Interview with Kathy Stapleton
QUESTION 5
PAUL STECKLER:

So, describe for us the typical school day morning: getting from home to homeroom.

KATHY STAPLETON:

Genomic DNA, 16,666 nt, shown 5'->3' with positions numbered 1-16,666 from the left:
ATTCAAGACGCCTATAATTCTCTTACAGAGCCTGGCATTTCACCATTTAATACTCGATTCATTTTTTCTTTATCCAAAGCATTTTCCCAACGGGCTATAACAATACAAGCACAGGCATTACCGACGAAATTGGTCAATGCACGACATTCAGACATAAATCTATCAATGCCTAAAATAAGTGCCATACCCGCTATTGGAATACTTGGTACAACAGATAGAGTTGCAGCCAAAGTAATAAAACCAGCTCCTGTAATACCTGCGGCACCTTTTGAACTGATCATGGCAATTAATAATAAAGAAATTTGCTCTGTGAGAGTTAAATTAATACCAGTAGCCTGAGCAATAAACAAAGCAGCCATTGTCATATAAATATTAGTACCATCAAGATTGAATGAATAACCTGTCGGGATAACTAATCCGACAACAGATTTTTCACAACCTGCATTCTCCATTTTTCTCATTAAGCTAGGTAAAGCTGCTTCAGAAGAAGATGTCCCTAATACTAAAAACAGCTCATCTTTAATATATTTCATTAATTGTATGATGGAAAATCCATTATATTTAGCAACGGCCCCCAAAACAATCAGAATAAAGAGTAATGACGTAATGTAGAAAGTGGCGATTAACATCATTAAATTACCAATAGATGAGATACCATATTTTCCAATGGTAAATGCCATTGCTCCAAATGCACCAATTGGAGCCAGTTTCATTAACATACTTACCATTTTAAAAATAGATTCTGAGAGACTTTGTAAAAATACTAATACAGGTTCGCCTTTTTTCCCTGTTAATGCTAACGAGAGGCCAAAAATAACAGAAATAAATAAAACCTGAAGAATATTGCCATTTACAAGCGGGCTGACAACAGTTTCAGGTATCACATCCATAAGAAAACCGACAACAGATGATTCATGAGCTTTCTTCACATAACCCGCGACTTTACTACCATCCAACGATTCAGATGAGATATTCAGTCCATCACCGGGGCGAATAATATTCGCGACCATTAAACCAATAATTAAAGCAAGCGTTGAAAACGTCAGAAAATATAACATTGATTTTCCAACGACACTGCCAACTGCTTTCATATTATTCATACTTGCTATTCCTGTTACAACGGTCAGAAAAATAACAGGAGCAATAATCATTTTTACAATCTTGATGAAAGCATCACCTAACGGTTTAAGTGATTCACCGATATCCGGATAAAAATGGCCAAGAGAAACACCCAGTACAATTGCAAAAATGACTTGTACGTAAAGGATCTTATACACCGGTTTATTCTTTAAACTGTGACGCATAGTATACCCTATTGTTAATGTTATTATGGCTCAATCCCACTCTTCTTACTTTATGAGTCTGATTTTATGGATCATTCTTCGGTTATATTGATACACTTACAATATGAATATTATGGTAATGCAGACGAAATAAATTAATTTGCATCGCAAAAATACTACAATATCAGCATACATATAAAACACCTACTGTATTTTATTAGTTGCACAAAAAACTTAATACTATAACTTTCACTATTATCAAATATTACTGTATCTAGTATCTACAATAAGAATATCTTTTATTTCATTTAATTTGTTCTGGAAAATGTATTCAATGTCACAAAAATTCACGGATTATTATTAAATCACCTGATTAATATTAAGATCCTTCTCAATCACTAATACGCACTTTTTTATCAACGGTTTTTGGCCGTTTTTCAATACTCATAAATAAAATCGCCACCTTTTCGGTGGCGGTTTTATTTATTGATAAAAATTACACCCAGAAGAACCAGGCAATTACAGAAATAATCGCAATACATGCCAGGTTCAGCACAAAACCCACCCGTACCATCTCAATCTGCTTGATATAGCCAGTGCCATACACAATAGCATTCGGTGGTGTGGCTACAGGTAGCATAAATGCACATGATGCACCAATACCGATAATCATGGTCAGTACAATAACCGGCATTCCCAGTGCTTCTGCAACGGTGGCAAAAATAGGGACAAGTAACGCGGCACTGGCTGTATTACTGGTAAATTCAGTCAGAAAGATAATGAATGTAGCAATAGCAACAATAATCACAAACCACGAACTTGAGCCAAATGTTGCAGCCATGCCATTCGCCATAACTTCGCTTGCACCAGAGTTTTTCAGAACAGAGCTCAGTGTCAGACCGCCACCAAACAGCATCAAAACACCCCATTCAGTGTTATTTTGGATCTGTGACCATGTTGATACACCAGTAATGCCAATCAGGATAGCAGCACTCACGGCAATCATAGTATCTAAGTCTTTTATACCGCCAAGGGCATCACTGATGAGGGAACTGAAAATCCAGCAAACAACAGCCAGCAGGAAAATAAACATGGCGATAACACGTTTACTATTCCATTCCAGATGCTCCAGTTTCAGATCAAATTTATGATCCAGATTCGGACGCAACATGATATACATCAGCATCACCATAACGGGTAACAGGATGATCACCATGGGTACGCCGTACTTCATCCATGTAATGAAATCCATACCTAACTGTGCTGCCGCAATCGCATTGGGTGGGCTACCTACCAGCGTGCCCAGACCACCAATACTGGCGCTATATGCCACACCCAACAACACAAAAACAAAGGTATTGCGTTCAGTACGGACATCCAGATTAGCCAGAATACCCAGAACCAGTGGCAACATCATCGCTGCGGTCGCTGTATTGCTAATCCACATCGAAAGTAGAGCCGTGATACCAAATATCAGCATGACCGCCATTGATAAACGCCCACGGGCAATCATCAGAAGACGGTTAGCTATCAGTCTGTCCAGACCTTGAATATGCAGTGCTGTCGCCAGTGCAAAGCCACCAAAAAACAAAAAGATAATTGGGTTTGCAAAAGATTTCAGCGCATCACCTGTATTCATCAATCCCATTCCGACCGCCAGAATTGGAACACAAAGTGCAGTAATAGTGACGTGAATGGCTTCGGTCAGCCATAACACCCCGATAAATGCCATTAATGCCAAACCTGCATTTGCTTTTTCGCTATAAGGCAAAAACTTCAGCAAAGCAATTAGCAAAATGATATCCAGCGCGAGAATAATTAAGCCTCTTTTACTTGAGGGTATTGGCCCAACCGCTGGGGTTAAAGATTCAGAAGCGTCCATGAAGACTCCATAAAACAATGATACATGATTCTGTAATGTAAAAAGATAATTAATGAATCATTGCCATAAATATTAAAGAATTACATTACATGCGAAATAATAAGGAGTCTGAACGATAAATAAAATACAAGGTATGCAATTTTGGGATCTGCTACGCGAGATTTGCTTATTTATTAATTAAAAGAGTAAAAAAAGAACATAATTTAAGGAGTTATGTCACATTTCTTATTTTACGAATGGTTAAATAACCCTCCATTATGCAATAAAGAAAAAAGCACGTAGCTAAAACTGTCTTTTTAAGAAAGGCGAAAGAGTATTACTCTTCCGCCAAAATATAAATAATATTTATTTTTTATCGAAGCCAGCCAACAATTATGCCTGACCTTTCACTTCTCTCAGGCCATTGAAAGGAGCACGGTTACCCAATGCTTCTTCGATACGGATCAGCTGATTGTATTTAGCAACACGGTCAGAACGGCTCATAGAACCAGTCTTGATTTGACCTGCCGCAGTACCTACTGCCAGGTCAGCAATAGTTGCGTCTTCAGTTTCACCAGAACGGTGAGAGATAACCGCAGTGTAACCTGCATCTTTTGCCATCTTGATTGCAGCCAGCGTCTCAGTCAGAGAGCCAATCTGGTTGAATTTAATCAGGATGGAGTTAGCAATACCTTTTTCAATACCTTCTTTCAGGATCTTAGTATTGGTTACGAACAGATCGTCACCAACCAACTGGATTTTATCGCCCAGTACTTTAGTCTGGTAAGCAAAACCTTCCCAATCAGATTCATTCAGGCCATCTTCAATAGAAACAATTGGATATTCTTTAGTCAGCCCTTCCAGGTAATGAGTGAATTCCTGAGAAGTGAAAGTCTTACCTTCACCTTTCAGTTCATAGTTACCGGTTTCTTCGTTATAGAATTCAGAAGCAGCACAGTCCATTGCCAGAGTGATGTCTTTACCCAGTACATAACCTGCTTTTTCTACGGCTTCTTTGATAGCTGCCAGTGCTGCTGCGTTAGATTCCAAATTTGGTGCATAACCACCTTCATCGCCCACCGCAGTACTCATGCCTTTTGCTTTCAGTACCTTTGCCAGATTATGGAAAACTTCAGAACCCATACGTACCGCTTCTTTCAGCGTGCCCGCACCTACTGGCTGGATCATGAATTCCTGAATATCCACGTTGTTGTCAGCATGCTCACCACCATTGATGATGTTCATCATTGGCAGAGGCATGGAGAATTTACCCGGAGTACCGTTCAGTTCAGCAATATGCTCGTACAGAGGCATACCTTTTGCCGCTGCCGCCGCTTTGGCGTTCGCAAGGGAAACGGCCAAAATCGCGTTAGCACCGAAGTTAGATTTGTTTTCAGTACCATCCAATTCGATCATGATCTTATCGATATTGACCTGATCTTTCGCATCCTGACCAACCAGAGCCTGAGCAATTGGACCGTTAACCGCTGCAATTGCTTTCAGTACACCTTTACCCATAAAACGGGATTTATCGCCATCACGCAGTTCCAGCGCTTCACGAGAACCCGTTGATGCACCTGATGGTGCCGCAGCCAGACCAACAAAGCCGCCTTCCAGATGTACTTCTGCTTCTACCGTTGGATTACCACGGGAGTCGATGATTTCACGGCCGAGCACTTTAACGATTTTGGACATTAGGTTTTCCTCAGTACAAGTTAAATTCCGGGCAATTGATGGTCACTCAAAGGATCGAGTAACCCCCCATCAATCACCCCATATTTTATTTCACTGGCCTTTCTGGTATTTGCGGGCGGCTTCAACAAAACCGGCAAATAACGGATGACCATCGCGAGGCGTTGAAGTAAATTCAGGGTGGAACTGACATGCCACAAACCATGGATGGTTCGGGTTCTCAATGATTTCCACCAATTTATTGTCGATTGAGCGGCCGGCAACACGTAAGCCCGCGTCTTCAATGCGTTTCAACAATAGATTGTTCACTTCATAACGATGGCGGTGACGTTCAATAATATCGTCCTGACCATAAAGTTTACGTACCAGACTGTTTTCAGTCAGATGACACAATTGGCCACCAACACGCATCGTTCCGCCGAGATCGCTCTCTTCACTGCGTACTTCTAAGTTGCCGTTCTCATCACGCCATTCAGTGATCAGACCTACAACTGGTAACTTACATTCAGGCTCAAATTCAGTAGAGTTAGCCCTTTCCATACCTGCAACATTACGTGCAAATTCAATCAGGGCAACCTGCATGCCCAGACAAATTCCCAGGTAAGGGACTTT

Okay. Well, you'd get up, late usually, but you'd get dressed, get all dressed for high school. Of course, your appearance is a very big deal you want to impress everybody. So, you take a lot of time getting dressed. And, I remember going to school, and my high school happened to be across the street, which is about a two minute walk. So, I'd get to the front door and they would hand you, um, at this point we had metal detectors, so what they would do, was hand us a blue plastic bowl and you have to start by you'd take your earrings off, that you just put on, and you'd take your rings off, and your metals and necklace. Shoes, sometimes, depending on what they were about, made of. You had to dump everything, all this clothes that you had just taken all the time to get dressed, and you'd have to get half undressed in the front entrance way of the school and put it in a bowl and then go through a metal detector. And, sometimes on a lot of girls, they would still beep, and, they had a room, at that point where you had to go in and be frisked. And, a lot of time it would be a bra, a metal bra strap, or a buckle on a shoe, or it could be anything, a metal snap on your clothing that would go off; but, you would at that point then be taken aside and frisked by a woman state trooper or a man. And, they would also go through our lunch--they took your lunch bag, your pocketbook, and they would dump your whole bag. So, you had to think twice about what you were going to put in your pocketbook that morning, because everybody was going to see what was in there. So, it was, it was pretty odd, you know, going, It was pretty aggravating actually to go and be put all through this before you even started the day at school. You know, kind of ridiculous for a seventeen year old person to be treated this way.** It was insulting.